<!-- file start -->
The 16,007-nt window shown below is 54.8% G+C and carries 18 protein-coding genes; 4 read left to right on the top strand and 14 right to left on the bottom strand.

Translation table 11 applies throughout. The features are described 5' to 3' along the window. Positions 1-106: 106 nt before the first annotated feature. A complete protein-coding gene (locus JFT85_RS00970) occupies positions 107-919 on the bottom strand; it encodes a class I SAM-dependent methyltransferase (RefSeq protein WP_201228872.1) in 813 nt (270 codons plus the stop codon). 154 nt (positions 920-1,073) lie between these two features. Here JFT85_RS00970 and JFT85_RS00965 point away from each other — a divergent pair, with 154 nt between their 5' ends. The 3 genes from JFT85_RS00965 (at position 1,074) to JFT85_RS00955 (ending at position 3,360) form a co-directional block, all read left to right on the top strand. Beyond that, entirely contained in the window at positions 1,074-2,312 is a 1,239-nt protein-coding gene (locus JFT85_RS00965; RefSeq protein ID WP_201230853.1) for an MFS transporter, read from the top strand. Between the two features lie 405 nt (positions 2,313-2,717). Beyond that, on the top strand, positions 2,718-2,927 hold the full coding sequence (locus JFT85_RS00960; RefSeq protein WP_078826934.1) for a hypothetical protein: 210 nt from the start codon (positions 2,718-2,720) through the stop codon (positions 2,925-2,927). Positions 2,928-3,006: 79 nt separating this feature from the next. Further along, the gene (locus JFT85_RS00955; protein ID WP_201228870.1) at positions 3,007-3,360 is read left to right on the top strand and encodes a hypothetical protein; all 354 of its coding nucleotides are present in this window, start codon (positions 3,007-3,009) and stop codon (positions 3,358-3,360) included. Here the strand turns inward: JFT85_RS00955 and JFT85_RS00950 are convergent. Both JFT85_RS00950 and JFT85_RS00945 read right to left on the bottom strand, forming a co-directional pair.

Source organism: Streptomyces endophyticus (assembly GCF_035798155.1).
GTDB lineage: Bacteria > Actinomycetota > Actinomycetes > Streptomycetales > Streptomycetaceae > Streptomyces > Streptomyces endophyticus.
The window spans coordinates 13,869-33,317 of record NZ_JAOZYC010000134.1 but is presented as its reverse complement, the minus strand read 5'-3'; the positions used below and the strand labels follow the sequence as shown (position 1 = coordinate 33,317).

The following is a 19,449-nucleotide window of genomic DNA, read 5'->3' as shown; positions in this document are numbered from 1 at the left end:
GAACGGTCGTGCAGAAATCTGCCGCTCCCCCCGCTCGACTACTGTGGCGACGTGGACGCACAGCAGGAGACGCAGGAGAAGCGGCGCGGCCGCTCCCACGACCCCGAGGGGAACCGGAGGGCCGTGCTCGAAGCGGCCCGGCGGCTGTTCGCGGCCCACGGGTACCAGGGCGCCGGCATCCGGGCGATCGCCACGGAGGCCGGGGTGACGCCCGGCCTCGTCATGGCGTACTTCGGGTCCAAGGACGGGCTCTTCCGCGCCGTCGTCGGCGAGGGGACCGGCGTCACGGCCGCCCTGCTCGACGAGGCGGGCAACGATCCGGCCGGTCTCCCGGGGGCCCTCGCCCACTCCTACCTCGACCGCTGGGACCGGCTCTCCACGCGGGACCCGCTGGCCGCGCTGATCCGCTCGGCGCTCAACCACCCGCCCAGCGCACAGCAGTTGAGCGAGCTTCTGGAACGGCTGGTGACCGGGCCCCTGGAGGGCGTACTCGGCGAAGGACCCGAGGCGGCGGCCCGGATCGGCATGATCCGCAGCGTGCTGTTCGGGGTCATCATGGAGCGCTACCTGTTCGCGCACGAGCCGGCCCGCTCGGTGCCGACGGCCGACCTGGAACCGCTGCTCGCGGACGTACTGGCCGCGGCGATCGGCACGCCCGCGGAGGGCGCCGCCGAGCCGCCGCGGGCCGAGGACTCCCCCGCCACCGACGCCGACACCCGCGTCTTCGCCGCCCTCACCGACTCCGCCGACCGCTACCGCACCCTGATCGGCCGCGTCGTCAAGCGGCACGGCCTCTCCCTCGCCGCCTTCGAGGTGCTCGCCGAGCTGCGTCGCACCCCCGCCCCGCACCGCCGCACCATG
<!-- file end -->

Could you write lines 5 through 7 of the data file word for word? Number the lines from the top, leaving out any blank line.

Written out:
The window spans coordinates 13,869-33,317 of record NZ_JAOZYC010000134.1 but is presented as its reverse complement, the minus strand read 5'-3'; the positions used below and the strand labels follow the sequence as shown (position 1 = coordinate 33,317).

The following is a 19,449-nucleotide window of genomic DNA, read 5'->3' as shown; positions in this document are numbered from 1 at the left end:
GAACGGTCGTGCAGAAATCTGCCGCTCCCCCCGCTCGACTACTGTGGCGACGTGGACGCACAGCAGGAGACGCAGGAGAAGCGGCGCGGCCGCTCCCACGACCCCGAGGGGAACCGGAGGGCCGTGCTCGAAGCGGCCCGGCGGCTGTTCGCGGCCCACGGGTACCAGGGCGCCGGCATCCGGGCGATCGCCACGGAGGCCGGGGTGACGCCCGGCCTCGTCATGGCGTACTTCGGGTCCAAGGACGGGCTCTTCCGCGCCGTCGTCGGCGAGGGGACCGGCGTCACGGCCGCCCTGCTCGACGAGGCGGGCAACGATCCGGCCGGTCTCCCGGGGGCCCTCGCCCACTCCTACCTCGACCGCTGGGACCGGCTCTCCACGCGGGACCCGCTGGCCGCGCTGATCCGCTCGGCGCTCAACCACCCGCCCAGCGCACAGCAGTTGAGCGAGCTTCTGGAACGGCTGGTGACCGGGCCCCTGGAGGGCGTACTCGGCGAAGGACCCGAGGCGGCGGCCCGGATCGGCATGATCCGCAGCGTGCTGTTCGGGGTCATCATGGAGCGCTACCTGTTCGCGCACGAGCCGGCCCGCTCGGTGCCGACGGCCGACCTGGAACCGCTGCTCGCGGACGTACTGGCCGCGGCGATCGGCACGCCCGCGGAGGGCGCCGCCGAGCCGCCGCGGGCCGAGGACTCCCCCGCCACCGACGCCGACACCCGCGTCTTCGCCGCCCTCACCGACTCCGCCGACCGCTACCGCACCCTGATCGGCCGCGTCGTCAAGCGGCACGGCCTCTCCCTCGCCGCCTTCGAGGTGCTCGCCGAGCTGCGTCGCACCCCCGCCCCGCACCGCCGCACCATG